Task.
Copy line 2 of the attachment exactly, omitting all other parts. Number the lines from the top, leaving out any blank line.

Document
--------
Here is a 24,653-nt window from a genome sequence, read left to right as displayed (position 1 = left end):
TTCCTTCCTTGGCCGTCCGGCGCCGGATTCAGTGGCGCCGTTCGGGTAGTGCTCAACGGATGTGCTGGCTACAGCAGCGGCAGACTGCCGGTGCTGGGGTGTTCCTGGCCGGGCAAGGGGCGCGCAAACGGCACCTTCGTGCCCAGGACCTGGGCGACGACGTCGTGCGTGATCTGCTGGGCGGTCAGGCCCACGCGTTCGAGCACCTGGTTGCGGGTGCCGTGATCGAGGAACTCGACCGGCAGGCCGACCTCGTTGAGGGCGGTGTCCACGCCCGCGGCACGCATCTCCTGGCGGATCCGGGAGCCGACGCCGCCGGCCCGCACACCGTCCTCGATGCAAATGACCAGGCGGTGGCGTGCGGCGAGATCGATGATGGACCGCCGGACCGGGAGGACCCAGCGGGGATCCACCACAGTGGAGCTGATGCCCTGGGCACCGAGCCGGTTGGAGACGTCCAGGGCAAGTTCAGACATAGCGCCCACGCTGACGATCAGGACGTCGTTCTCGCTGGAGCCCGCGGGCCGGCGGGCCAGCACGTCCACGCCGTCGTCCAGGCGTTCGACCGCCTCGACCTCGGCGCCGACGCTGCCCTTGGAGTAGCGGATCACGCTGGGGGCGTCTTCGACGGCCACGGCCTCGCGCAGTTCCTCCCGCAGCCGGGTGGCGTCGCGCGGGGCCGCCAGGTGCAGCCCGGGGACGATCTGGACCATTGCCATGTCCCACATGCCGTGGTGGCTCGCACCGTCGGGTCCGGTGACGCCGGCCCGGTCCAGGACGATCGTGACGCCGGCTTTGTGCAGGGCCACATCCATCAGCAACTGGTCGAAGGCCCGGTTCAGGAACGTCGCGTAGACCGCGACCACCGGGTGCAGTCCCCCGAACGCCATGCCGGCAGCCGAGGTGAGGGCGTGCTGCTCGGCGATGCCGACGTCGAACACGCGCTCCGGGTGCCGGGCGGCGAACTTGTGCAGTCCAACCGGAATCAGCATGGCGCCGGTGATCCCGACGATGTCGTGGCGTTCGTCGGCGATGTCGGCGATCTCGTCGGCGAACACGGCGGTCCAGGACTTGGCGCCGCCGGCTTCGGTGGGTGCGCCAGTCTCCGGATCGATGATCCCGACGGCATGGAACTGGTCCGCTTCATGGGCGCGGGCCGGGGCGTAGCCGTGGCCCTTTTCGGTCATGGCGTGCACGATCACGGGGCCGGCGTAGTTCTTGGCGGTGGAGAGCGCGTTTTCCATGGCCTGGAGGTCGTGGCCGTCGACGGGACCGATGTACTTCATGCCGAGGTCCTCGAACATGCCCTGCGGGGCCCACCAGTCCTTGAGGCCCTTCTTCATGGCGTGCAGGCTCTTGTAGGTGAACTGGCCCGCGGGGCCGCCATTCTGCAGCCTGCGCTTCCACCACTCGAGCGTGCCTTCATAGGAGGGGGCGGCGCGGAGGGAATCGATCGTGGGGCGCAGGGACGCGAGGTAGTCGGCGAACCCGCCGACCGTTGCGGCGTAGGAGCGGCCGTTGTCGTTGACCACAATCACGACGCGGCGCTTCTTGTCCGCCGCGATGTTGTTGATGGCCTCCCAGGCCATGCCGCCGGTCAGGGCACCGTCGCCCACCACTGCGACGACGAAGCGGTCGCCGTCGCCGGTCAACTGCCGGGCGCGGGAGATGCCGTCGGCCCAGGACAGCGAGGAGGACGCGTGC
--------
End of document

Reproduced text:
TTCCTTCCTTGGCCGTCCGGCGCCGGATTCAGTGGCGCCGTTCGGGTAGTGCTCAACGGATGTGCTGGCTACAGCAGCGGCAGACTGCCGGTGCTGGGGTGTTCCTGGCCGGGCAAGGGGCGCGCAAACGGCACCTTCGTGCCCAGGACCTGGGCGACGACGTCGTGCGTGATCTGCTGGGCGGTCAGGCCCACGCGTTCGAGCACCTGGTTGCGGGTGCCGTGATCGAGGAACTCGACCGGCAGGCCGACCTCGTTGAGGGCGGTGTCCACGCCCGCGGCACGCATCTCCTGGCGGATCCGGGAGCCGACGCCGCCGGCCCGCACACCGTCCTCGATGCAAATGACCAGGCGGTGGCGTGCGGCGAGATCGATGATGGACCGCCGGACCGGGAGGACCCAGCGGGGATCCACCACAGTGGAGCTGATGCCCTGGGCACCGAGCCGGTTGGAGACGTCCAGGGCAAGTTCAGACATAGCGCCCACGCTGACGATCAGGACGTCGTTCTCGCTGGAGCCCGCGGGCCGGCGGGCCAGCACGTCCACGCCGTCGTCCAGGCGTTCGACCGCCTCGACCTCGGCGCCGACGCTGCCCTTGGAGTAGCGGATCACGCTGGGGGCGTCTTCGACGGCCACGGCCTCGCGCAGTTCCTCCCGCAGCCGGGTGGCGTCGCGCGGGGCCGCCAGGTGCAGCCCGGGGACGATCTGGACCATTGCCATGTCCCACATGCCGTGGTGGCTCGCACCGTCGGGTCCGGTGACGCCGGCCCGGTCCAGGACGATCGTGACGCCGGCTTTGTGCAGGGCCACATCCATCAGCAACTGGTCGAAGGCCCGGTTCAGGAACGTCGCGTAGACCGCGACCACCGGGTGCAGTCCCCCGAACGCCATGCCGGCAGCCGAGGTGAGGGCGTGCTGCTCGGCGATGCCGACGTCGAACACGCGCTCCGGGTGCCGGGCGGCGAACTTGTGCAGTCCAACCGGAATCAGCATGGCGCCGGTGATCCCGACGATGTCGTGGCGTTCGTCGGCGATGTCGGCGATCTCGTCGGCGAACACGGCGGTCCAGGACTTGGCGCCGCCGGCTTCGGTGGGTGCGCCAGTCTCCGGATCGATGATCCCGACGGCATGGAACTGGTCCGCTTCATGGGCGCGGGCCGGGGCGTAGCCGTGGCCCTTTTCGGTCATGGCGTGCACGATCACGGGGCCGGCGTAGTTCTTGGCGGTGGAGAGCGCGTTTTCCATGGCCTGGAGGTCGTGGCCGTCGACGGGACCGATGTACTTCATGCCGAGGTCCTCGAACATGCCCTGCGGGGCCCACCAGTCCTTGAGGCCCTTCTTCATGGCGTGCAGGCTCTTGTAGGTGAACTGGCCCGCGGGGCCGCCATTCTGCAGCCTGCGCTTCCACCACTCGAGCGTGCCTTCATAGGAGGGGGCGGCGCGGAGGGAATCGATCGTGGGGCGCAGGGACGCGAGGTAGTCGGCGAACCCGCCGACCGTTGCGGCGTAGGAGCGGCCGTTGTCGTTGACCACAATCACGACGCGGCGCTTCTTGTCCGCCGCGATGTTGTTGATGGCCTCCCAGGCCATGCCGCCGGTCAGGGCACCGTCGCCCACCACTGCGACGACGAAGCGGTCGCCGTCGCCGGTCAACTGCCGGGCGCGGGAGATGCCGTCGGCCCAGGACAGCGAGGAGGACGCGTGC